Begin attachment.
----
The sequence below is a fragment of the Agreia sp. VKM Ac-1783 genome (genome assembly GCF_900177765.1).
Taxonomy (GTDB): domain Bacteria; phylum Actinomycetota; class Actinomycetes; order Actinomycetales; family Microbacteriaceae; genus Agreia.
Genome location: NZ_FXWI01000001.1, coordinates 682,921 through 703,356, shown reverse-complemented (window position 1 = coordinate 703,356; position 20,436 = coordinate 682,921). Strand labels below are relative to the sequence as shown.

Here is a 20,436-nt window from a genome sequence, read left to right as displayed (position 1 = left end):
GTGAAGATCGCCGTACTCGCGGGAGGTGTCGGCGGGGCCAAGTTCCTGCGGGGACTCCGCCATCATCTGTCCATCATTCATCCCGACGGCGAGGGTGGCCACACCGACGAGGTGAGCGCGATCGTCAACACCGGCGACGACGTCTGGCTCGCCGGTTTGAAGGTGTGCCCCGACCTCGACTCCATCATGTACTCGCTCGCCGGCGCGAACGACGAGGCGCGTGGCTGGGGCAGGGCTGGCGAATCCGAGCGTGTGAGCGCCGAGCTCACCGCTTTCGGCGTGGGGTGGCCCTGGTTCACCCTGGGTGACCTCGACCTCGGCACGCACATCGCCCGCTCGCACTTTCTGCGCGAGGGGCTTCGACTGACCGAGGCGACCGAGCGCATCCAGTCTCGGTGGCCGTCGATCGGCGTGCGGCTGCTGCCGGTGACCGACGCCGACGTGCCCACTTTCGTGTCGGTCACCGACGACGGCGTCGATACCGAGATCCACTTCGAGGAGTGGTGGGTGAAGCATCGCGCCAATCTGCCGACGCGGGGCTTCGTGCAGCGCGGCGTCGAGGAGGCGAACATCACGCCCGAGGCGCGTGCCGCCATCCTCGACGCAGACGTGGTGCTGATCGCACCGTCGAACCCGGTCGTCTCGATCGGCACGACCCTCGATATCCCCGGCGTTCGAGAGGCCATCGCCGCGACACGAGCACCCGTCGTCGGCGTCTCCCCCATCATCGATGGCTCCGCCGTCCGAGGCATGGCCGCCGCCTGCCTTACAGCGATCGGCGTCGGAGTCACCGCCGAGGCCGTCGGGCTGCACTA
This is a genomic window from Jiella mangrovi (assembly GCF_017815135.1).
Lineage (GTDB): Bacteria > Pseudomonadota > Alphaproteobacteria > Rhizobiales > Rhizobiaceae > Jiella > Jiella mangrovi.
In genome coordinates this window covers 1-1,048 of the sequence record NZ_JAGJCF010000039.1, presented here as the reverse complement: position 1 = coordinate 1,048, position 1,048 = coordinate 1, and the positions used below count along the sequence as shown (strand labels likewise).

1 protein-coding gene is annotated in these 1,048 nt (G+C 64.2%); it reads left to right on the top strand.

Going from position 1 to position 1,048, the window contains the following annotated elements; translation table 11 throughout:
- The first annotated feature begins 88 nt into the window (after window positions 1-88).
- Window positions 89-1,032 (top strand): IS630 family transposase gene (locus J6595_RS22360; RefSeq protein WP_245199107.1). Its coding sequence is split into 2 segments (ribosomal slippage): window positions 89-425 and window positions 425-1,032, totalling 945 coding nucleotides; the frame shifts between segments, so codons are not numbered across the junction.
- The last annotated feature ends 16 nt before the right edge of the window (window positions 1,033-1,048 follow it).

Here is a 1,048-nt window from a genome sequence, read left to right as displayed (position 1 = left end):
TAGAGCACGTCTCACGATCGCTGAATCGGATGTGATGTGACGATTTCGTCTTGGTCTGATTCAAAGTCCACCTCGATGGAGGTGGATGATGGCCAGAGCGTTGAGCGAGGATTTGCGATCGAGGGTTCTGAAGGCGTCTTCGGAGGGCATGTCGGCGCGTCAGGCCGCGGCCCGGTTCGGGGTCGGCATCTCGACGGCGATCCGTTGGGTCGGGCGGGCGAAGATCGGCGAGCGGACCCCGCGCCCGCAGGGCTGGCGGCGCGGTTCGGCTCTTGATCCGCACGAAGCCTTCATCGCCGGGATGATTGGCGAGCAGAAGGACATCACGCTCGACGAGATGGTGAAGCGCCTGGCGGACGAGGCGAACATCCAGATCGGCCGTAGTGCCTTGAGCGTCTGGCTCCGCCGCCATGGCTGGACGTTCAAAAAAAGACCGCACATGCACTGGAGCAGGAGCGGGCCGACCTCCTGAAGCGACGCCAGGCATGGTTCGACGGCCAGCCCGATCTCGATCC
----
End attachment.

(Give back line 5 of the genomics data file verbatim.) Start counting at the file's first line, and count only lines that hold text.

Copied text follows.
GTGAAGATCGCCGTACTCGCGGGAGGTGTCGGCGGGGCCAAGTTCCTGCGGGGACTCCGCCATCATCTGTCCATCATTCATCCCGACGGCGAGGGTGGCCACACCGACGAGGTGAGCGCGATCGTCAACACCGGCGACGACGTCTGGCTCGCCGGTTTGAAGGTGTGCCCCGACCTCGACTCCATCATGTACTCGCTCGCCGGCGCGAACGACGAGGCGCGTGGCTGGGGCAGGGCTGGCGAATCCGAGCGTGTGAGCGCCGAGCTCACCGCTTTCGGCGTGGGGTGGCCCTGGTTCACCCTGGGTGACCTCGACCTCGGCACGCACATCGCCCGCTCGCACTTTCTGCGCGAGGGGCTTCGACTGACCGAGGCGACCGAGCGCATCCAGTCTCGGTGGCCGTCGATCGGCGTGCGGCTGCTGCCGGTGACCGACGCCGACGTGCCCACTTTCGTGTCGGTCACCGACGACGGCGTCGATACCGAGATCCACTTCGAGGAGTGGTGGGTGAAGCATCGCGCCAATCTGCCGACGCGGGGCTTCGTGCAGCGCGGCGTCGAGGAGGCGAACATCACGCCCGAGGCGCGTGCCGCCATCCTCGACGCAGACGTGGTGCTGATCGCACCGTCGAACCCGGTCGTCTCGATCGGCACGACCCTCGATATCCCCGGCGTTCGAGAGGCCATCGCCGCGACACGAGCACCCGTCGTCGGCGTCTCCCCCATCATCGATGGCTCCGCCGTCCGAGGCATGGCCGCCGCCTGCCTTACAGCGATCGGCGTCGGAGTCACCGCCGAGGCCGTCGGGCTGCACTA